Vinification is the process that transforms the grapes into wine. The process of vinification differ from region to region, financial state of the winery and the grape types. The harvesting time and the type of oak used for aging are based on the region in which the wine grapes are grown.

Wine making process involves the following stages:

  • The first step in wine making process is Harvesting or Picking. Grapes should be harvested at the right time in order to make good wine. Harvesting can be done either mechanically or by hand.
  • The process of separating the grapes from the stems and cluster parts is called Destemming. Some of the wine makers keep some fragments of the stem to increase the wine tannin.
  • After destemming the grapes are crushed to extract the juice from the skin. This is done before the fermentation process begins. In the olden days bare feet is used to extract the grape juice, now a day machines like crushers are used.
  • Separation of grape juice and the skin is named as pressing. After crushing the grape juice will flow freely, selected wineries use pressers to make sure maximum juice is released.
  • Once the grapes are pressed they are introduced into the process of fermentation. During this process the grape juice are converted into alcoholic beverage. The yeast interacts with the sugar in the grape juice and converts them into ethanol and carbon dioxide.
  • Once the wine is purified and refined, they are preserved with sulfur dioxide or potassium sorbate. During the natural process of fermentation a minimum amount of sulfites are produced, but more is added for the use of commercial preservation.
  • Wines are aged for a particular amount of time to get more welcoming wine. Once after purification, the wines are moved to wooden barrels for aging. Metal vats, concrete vats and glass carboys are also used in some cases to increase the flavor.
  • After aging, the wines are bottled. During the process of bottling a final dose of sulfite is added to the wine to prevent it from uninvited fermentation in the bottle. The bottles are then sealed with cork and screw caps.

Phil Crozier, Paz Levinson and Patricio Tapia tasted 99 wines from the Uco Valley sub-regions of Altamira and Gualtallary, with 12 Outstanding and 37 Highly Recommended.

Originally published in the October 2017 issue of Decanter magazine

Uco Valley Sub-regions panel tasting

Wines from the sub-regions of Gualtallary and Altamira, including 12 rated Outstanding...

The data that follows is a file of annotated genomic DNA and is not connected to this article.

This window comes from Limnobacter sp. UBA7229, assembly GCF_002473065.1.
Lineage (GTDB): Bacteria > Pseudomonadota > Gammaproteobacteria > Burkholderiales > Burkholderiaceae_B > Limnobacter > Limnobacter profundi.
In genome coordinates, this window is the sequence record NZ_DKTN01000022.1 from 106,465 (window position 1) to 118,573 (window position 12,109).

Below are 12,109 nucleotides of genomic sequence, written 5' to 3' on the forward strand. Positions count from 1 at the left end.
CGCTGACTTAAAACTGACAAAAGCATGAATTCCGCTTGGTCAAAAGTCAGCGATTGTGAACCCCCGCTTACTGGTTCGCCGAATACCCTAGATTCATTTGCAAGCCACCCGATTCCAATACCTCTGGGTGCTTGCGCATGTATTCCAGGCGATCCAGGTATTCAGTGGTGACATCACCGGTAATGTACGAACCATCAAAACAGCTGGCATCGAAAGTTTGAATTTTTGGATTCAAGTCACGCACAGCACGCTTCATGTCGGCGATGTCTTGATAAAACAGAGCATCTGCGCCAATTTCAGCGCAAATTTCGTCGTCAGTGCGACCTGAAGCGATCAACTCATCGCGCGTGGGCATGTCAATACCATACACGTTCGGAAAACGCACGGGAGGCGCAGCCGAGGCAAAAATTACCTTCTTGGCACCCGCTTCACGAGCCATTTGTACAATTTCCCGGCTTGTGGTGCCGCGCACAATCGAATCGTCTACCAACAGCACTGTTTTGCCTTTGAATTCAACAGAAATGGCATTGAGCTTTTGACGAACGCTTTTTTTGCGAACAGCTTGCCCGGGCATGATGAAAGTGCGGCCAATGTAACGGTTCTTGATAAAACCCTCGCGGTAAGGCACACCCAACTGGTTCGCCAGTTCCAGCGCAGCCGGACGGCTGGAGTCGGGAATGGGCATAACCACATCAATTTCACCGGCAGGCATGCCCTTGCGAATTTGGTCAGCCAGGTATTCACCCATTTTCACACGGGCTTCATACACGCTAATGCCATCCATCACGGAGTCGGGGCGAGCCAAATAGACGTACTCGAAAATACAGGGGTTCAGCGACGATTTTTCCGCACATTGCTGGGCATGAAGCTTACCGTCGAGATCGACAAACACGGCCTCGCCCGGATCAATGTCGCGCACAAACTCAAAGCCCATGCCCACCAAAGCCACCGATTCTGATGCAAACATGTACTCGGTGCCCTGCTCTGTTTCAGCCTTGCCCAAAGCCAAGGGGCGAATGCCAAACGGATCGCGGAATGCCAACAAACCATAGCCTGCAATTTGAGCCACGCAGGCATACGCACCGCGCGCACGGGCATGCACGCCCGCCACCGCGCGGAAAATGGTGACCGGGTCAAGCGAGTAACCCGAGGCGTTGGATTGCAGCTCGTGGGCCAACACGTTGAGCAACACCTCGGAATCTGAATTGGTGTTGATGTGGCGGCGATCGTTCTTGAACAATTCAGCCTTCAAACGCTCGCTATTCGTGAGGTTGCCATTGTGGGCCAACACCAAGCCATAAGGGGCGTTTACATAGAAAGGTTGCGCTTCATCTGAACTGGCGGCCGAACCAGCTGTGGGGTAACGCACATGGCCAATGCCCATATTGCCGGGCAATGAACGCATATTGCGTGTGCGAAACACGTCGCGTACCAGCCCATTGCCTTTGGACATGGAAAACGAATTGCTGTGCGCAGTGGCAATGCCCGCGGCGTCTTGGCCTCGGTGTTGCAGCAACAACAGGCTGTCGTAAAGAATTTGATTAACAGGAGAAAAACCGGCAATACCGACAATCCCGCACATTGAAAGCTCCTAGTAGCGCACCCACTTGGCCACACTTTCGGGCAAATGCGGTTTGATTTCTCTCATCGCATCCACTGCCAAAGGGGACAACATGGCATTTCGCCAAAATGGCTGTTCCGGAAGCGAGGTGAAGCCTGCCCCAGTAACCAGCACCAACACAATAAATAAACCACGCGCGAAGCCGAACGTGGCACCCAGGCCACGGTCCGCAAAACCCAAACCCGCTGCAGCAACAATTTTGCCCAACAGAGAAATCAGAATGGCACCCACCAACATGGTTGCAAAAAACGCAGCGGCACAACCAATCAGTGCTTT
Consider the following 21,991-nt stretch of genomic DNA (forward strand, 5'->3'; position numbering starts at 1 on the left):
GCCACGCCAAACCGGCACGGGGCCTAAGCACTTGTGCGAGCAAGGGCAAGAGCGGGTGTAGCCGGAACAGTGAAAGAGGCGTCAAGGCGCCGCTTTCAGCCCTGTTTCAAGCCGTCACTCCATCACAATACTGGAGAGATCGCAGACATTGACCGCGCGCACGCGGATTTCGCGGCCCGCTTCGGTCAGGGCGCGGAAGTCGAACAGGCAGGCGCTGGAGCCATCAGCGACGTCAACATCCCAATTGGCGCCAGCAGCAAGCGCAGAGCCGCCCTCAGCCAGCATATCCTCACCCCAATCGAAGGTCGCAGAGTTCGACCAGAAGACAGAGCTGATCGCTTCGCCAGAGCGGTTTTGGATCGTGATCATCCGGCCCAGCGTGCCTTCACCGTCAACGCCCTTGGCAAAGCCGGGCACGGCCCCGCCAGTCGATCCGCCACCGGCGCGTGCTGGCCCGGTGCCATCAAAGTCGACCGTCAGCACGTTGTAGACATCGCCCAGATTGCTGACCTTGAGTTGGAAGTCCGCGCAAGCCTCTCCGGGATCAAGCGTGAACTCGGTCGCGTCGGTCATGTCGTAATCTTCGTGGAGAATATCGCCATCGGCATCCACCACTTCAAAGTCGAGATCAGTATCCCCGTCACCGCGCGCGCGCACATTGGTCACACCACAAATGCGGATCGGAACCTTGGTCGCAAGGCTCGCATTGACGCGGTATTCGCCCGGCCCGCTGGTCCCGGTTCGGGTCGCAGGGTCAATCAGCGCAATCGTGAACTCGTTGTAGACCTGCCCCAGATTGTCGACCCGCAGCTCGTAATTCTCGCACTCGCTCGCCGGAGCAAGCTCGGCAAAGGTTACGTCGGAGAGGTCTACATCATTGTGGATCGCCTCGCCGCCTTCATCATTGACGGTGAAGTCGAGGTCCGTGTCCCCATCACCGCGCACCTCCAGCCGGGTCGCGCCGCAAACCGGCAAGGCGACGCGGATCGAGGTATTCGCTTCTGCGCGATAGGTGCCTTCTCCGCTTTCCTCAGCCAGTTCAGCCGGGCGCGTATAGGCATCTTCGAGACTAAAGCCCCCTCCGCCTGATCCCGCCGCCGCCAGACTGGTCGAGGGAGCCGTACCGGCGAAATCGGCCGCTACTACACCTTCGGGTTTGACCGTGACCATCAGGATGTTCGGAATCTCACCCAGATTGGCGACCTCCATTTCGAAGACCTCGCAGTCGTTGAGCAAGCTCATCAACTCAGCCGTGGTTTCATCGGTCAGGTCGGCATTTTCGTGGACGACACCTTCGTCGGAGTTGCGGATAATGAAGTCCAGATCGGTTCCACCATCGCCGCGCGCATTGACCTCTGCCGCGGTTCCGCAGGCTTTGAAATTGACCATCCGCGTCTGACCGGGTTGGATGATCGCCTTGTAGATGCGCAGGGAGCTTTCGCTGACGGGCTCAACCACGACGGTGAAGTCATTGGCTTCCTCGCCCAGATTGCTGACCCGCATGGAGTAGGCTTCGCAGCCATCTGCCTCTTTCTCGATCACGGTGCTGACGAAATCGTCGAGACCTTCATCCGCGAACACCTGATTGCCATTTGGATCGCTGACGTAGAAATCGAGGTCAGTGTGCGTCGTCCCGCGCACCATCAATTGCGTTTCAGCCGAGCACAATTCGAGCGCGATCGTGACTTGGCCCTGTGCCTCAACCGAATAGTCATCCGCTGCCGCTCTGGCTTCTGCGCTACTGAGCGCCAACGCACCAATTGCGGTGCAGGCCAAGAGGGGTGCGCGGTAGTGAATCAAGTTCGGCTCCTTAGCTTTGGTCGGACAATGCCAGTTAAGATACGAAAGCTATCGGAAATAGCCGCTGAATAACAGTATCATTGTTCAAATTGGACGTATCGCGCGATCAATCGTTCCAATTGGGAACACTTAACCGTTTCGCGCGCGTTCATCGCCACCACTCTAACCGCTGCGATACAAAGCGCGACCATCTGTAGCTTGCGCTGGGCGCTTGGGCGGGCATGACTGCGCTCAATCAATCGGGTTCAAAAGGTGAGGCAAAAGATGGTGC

The post Top Uco Valley sub-regions: Panel tasting results appeared first on Decanter.


Phil Crozier, Paz Levinson and Patricio Tapia tasted 99 wines from the Uco Valley sub-regions of Altamira and Gualtallary, with 12 Outstanding and 37 Highly Recommended.

Originally published in the October 2017 issue of Decanter magazine

Uco Valley Sub-regions panel tasting

Wines from the sub-regions of Gualtallary and Altamira, including 12 rated Outstanding...

The post Top Uco Valley sub-regions: Panel tasting results appeared first on Decanter.

Phil Crozier, Paz Levinson and Patricio Tapia tasted 99 wines from the Uco Valley sub-regions of Altamira and Gualtallary, with 12 Outstanding and 37 Highly Recommended.

Originally published in the October 2017 issue of Decanter magazine

Uco Valley Sub-regions panel tasting

Entry Criteria: Producers and UK agents were invited to submit their latest-release reds from Altamira and Gualtallary in Argentina’s Uco Valley, in which 85% of the grapes must be sourced from a single sub-region.

The verdict

The rationale for grouping these two micro-regions of the Uco Valley together for this panel tasting was that both are producing some of Argentina’s most exciting Malbecs and other reds. That fact is confirmed by a fantastic set of results – no fewer than 12 wines rated Outstanding, and a further 37 Highly Recommended.


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The post Top Uco Valley sub-regions: Panel tasting results appeared first on Decanter.


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Each wine is unique. Soil, weather, geology, varietals, and the style of wine making, are all decisive yet variable factors that give each wine a unique character.
Each wine is unique. Soil, weather, geology, varietals, and the style of wine making, are all decisive yet variable factors that give each wine a unique character.
Winemakers all over the world are combining wine making traditions of millennia with innovative approaches and ideas, to address consumer demand for high quality products and a sustainable and healthy lifestyle.
Winemakers all over the world are combining wine making traditions of millennia with innovative approaches and ideas, to address consumer demand for high quality products and a sustainable and healthy lifestyle.

Laurel Gray Vineyards

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